Welcome to #MSWL Madness, A Month Inspired by Success
- By: Jessica Faust | Date: Mar 01 2018
It’s March Madness for basketball fans, #MSWL Madness for BookEnds fans. Throughout the month of March we will be posting our #MSWL wishlists on the blog and all over Twitter.
Before we launch into our lists, let’s start with success, proof that if you put it out there, success will come.
In 2017 I had two big #MSWL desires. I wanted a mystery set in Alaska and magical realism ala Sara Addison Allen. I’m thrilled to report that not only did I find both books, but I sold them. Oddly though, as is the way of the world, neither came to me through my #MSWL. Both books were written by already established clients, proving to me that we can’t always predict how our dreams will find us. The Alaska mystery is currently being written by Paige Shelton and will be published by St. Martin’s and the magical realism by Heather Webber will be published next year by Forge.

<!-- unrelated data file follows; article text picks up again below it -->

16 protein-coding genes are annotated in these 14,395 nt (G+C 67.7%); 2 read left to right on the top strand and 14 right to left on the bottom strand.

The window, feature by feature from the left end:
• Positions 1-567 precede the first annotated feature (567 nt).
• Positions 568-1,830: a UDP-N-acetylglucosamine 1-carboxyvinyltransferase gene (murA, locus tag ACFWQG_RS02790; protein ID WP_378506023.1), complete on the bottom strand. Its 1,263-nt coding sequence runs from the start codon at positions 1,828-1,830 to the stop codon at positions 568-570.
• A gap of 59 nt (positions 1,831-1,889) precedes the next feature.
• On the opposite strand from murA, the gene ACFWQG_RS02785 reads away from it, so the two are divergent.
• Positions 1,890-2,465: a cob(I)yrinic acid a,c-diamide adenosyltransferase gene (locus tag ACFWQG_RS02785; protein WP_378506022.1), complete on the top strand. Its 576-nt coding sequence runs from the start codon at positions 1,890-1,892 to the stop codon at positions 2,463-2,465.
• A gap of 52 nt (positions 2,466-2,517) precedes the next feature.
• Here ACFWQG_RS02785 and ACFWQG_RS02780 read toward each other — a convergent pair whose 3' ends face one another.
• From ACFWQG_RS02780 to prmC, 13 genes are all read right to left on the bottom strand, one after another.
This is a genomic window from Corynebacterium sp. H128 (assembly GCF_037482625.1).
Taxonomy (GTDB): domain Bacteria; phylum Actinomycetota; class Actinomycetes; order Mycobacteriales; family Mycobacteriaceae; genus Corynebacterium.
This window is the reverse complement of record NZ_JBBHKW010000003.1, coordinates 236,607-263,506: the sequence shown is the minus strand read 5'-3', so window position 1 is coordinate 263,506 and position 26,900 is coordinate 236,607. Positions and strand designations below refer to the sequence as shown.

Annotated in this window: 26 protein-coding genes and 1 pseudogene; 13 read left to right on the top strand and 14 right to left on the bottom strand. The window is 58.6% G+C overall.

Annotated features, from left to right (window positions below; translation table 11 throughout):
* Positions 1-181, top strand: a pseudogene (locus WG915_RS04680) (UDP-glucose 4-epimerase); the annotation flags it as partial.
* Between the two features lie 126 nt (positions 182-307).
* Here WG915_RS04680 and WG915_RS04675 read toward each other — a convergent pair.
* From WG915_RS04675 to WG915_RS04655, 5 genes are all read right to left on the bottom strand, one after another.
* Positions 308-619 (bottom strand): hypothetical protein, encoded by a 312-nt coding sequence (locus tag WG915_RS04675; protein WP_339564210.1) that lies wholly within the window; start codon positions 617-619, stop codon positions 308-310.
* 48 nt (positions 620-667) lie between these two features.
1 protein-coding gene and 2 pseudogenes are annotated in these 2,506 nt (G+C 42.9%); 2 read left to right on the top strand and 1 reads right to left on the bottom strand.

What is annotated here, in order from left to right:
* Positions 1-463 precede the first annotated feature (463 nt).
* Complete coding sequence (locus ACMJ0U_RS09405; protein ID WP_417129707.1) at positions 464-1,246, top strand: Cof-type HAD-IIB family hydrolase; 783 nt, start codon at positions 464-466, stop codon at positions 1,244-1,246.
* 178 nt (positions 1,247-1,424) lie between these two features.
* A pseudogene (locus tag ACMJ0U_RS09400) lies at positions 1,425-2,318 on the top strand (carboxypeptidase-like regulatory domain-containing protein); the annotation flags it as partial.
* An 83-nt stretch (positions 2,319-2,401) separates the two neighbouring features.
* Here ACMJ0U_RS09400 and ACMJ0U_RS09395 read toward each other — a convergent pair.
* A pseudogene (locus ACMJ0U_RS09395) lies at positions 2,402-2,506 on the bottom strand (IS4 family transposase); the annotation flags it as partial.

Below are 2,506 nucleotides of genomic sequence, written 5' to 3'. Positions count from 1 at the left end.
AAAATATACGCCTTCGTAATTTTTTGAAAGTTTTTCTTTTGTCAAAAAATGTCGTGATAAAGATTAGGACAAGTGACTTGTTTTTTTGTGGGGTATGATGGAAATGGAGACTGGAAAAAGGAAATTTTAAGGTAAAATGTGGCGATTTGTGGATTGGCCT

I’ve also been very vocal about my search for more #ownvoices and #diversebooks which is why I was thrilled when Kia Abdullah signed. Her literary thriller is an incredible Muslim #ownvoices novel that found me through Clelia Gore’s open call.
My first #MSWL success actually predates the hashtag. Back in 2011 when I was a baby agent, I tweeted that I was looking for inspirational historical romances. Jennifer Delamere saw the tweet, pitched me, and I signed her. Then, to make this even more of a Twitter success story, an editor at Grand Central saw another tweet of mine about signing Jennifer and asked to see the manuscript. We went on to sell the manuscript and two more to that editor.
More recently, if we blur the rules a bit, I’ve had two successes as a result of #PitMad. Both Julia Bennet and Amy Rose Bennett (no relation to one another) came to me through those online pitch sessions, and I’m pleased as punch to have these two fantastically talented historical romance writers on my list at BookEnds.